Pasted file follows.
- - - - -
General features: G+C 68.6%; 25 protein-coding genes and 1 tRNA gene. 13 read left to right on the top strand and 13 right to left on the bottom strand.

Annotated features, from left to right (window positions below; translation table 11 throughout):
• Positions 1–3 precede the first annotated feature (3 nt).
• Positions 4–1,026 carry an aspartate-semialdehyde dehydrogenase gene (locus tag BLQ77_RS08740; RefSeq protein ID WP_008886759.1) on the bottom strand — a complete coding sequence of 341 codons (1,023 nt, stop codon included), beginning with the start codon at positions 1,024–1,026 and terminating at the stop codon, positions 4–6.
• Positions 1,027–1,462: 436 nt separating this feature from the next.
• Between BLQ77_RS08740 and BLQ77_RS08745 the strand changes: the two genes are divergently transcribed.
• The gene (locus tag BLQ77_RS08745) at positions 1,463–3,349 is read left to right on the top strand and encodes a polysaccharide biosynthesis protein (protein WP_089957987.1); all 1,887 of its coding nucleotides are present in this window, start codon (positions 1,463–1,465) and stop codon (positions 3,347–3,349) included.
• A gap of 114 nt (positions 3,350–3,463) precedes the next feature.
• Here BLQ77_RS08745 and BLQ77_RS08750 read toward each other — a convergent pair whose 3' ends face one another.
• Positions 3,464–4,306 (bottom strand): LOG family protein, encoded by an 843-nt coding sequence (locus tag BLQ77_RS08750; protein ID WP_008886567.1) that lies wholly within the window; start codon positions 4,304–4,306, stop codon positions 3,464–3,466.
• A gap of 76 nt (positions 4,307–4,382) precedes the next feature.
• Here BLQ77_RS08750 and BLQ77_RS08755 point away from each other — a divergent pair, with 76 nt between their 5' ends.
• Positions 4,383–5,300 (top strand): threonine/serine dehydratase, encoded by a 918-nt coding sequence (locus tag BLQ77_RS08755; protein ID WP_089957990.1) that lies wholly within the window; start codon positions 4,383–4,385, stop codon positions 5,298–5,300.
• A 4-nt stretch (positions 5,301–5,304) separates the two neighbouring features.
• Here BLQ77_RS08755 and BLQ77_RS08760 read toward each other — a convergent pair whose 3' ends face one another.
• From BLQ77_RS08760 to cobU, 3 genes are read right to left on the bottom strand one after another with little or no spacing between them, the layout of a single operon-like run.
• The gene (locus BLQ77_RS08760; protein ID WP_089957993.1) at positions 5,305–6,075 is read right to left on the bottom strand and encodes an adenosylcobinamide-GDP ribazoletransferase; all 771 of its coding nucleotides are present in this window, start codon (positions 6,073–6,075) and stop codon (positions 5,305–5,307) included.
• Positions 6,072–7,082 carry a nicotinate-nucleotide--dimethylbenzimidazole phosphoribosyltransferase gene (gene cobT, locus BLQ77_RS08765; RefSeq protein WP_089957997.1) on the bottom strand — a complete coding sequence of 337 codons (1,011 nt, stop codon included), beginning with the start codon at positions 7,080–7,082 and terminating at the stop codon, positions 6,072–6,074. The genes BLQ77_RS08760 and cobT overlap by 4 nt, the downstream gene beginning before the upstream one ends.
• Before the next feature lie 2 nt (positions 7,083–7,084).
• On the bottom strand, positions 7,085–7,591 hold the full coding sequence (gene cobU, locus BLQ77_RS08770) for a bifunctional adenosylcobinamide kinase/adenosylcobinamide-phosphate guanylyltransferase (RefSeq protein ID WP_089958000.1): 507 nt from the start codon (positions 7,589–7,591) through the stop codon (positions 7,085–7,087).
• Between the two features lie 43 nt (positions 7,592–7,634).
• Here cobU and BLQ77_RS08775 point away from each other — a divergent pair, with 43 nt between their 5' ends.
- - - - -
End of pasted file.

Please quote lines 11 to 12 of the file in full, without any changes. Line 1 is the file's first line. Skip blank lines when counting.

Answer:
• A gap of 76 nt (positions 4,307–4,382) precedes the next feature.
• Here BLQ77_RS08750 and BLQ77_RS08755 point away from each other — a divergent pair, with 76 nt between their 5' ends.